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"I just found out that someone filed a complaint against me with the Board. What happens next?"

THE BOARD'S MISSION is to protect the public, and an important part of the mission is investigating allegations that a social worker has violated the Minnesota Social Work Practice Act. When the Board receives a complaint against a licensed social worker, Compliance Unit staff investigate the allegations, then a Compliance Panel of Board members reviews the investigation and decides how to resolve the complaint. The full Board must also approve certain disciplinary orders. 


ALL OPEN COMPLAINT investigations are classified as confidential under the Minnesota Government Data Practices Act, Minnesota Statutes 13.41, subdivision 4. That means that the Board will not disclose that a complaint was received unless that information is necessary for the person given the information to do their job, such as Board staff, Board members who review complaints, and members of the Office of the Attorney General who advise the Board. A licensee may continue to practice social work while an investigation is ongoing. Licensees are always notified if the Board determines that they must cease practicing while the Board investigates allegations against them. 


WHEN THE BOARD investigates a complaint, we follow requirements in Minnesota Statutes Chapters 148E and 214.  The licensee whose practice we are investigating is always notified of the complaint, and the Board may request or subpoena employment and client records to clarify the events that led to the complaint being filed. Some complaints are referred to the Office of the Attorney General to investigate, and the Board conducts joint investigations with other health licensing boards when a social worker is also licensed by another board.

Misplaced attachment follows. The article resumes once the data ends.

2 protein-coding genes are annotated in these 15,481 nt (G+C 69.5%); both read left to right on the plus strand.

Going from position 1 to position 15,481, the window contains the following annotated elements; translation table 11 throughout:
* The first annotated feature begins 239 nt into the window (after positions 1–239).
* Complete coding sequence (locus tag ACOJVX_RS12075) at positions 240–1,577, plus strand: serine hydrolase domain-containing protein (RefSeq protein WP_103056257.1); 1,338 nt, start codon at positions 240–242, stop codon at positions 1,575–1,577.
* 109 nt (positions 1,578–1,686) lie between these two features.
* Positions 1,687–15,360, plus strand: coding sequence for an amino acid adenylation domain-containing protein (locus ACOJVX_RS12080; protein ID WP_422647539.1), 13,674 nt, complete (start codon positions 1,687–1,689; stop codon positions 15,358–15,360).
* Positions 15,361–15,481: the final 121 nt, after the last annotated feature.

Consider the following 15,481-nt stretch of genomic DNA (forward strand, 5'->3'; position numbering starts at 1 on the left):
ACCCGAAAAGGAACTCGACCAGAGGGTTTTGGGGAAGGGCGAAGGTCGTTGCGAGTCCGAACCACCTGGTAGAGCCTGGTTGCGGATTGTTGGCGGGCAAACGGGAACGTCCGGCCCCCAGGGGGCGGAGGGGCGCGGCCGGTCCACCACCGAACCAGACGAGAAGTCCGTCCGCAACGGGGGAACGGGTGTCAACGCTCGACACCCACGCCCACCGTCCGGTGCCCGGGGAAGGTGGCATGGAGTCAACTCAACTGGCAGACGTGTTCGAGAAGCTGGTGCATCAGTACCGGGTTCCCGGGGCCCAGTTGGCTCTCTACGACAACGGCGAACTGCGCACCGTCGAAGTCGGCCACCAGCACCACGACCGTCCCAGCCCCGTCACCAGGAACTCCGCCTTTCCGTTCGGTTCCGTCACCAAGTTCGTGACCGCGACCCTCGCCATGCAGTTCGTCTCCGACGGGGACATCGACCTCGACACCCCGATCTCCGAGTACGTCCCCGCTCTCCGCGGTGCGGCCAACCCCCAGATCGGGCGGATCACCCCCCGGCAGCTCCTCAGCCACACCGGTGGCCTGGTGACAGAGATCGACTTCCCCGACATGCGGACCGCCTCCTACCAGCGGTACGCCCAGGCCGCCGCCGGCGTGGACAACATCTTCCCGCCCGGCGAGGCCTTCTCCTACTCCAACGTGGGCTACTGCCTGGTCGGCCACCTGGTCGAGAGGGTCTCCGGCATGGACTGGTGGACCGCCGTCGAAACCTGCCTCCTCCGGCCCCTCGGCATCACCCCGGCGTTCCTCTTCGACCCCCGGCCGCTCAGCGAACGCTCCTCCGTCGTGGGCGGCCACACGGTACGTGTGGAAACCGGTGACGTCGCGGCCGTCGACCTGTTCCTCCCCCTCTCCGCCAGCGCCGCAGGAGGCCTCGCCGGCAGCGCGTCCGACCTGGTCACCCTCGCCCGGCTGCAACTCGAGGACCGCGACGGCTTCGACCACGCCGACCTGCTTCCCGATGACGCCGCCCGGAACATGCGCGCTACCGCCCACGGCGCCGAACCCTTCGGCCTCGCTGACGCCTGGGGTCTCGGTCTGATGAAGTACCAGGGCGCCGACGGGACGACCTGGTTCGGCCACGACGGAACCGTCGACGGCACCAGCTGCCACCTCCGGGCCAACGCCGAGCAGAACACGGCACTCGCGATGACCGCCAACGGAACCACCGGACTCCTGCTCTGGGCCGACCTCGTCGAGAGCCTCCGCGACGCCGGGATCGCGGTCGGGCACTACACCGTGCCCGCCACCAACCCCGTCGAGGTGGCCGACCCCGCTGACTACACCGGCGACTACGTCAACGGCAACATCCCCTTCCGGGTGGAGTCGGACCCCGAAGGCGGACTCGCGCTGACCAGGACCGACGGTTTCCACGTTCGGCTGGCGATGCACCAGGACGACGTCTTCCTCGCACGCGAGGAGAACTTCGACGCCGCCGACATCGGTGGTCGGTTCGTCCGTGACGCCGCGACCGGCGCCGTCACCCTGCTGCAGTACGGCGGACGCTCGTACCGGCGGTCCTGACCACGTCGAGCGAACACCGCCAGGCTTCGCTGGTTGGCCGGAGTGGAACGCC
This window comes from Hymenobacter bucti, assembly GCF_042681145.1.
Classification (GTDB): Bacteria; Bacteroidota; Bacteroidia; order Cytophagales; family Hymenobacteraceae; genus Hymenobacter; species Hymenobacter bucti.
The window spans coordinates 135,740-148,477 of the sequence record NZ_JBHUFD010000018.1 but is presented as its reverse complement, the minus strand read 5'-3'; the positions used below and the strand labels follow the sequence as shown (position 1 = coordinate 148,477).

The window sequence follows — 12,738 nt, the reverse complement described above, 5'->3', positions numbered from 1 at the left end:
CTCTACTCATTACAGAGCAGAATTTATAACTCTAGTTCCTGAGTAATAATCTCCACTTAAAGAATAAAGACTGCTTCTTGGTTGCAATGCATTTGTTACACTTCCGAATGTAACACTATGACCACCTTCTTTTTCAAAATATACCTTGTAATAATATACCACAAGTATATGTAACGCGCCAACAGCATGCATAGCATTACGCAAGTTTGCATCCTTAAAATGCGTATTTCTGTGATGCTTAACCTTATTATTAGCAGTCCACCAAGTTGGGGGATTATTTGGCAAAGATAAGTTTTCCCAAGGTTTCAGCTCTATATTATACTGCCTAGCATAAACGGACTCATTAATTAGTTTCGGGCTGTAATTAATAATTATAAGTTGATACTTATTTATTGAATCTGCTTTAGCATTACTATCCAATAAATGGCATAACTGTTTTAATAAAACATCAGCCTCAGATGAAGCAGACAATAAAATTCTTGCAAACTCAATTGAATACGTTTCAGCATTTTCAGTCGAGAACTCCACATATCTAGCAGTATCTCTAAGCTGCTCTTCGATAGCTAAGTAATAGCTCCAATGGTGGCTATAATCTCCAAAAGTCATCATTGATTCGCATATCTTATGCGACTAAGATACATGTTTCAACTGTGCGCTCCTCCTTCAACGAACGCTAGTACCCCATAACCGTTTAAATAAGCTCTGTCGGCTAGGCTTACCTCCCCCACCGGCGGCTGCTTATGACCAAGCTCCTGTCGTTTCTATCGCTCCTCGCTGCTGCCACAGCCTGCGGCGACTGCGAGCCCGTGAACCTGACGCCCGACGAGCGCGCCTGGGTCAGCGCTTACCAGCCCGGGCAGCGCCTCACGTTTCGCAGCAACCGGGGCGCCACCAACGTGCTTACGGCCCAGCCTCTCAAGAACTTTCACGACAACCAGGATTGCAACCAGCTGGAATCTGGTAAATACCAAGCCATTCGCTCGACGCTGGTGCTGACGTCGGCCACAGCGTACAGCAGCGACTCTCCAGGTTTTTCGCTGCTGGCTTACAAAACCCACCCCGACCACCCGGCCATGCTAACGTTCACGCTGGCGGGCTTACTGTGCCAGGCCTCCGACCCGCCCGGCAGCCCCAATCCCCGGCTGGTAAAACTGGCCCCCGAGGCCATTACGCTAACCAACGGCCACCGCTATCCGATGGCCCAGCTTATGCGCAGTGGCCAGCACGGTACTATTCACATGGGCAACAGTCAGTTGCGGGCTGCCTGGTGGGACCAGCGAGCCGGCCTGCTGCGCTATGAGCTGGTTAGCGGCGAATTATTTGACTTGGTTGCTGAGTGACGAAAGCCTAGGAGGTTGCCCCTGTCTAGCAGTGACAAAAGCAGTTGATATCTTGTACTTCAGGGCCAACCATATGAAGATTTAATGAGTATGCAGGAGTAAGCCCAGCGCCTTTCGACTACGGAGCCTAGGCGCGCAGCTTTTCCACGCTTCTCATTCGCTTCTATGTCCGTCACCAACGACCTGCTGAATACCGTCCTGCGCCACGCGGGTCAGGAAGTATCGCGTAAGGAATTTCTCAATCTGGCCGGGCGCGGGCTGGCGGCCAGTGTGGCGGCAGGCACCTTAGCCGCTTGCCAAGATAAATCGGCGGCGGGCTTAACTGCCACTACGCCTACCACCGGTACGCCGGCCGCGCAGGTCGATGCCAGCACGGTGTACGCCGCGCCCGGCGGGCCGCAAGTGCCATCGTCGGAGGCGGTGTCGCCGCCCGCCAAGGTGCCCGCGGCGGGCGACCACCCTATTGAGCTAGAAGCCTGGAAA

ONCE THE COMPLIANCE UNIT has gathered information, the investigative file is reviewed by a Compliance Panel composed of Board members.  The Panel may decide to dismiss the complaint, request further investigation, request a conference with the licensee, propose an administrative remedy such as charging a license late fee, or propose a disciplinary or corrective action. Detailed information about the resolution of complaints is available here: Compliance Case Data 2023.


IF A LICENSEE refuses or fails to cooperate with an investigation or if the Board and the licensee are unable to agree on a resolution, the Board may initiate a contested case.  An Administrative Law Judge then reviews evidence regarding the allegations and issues findings that state whether the Board should take disciplinary action. The full Board then decides what disciplinary action to take. 


IF A COMPLAINT is dismissed, all data regarding the complaint and investigation is classified as private, which means that it is only available to the subject of the information received by the Board. If the Board issues a disciplinary or corrective action, this document is published on the Board’s website, so the information in the action is public.  But other investigative information is still classified as private. To see a list of all Board actions, go to Board Actions. All disciplinary and corrective actions can be viewed by searching for a licensee and downloading the action document associated with their license. 


IN 2022, the Board’s Compliance Unit received 465 complaints, and the Board had jurisdiction to investigate 373 of these complaints. 135 of these complaints were opened by the Board due to noncompliance with license renewal and supervision or due to information that an applicant or licensee disclosed on a license or renewal application. The remaining 228 complaints were from third parties regarding a licensee’s social work practice.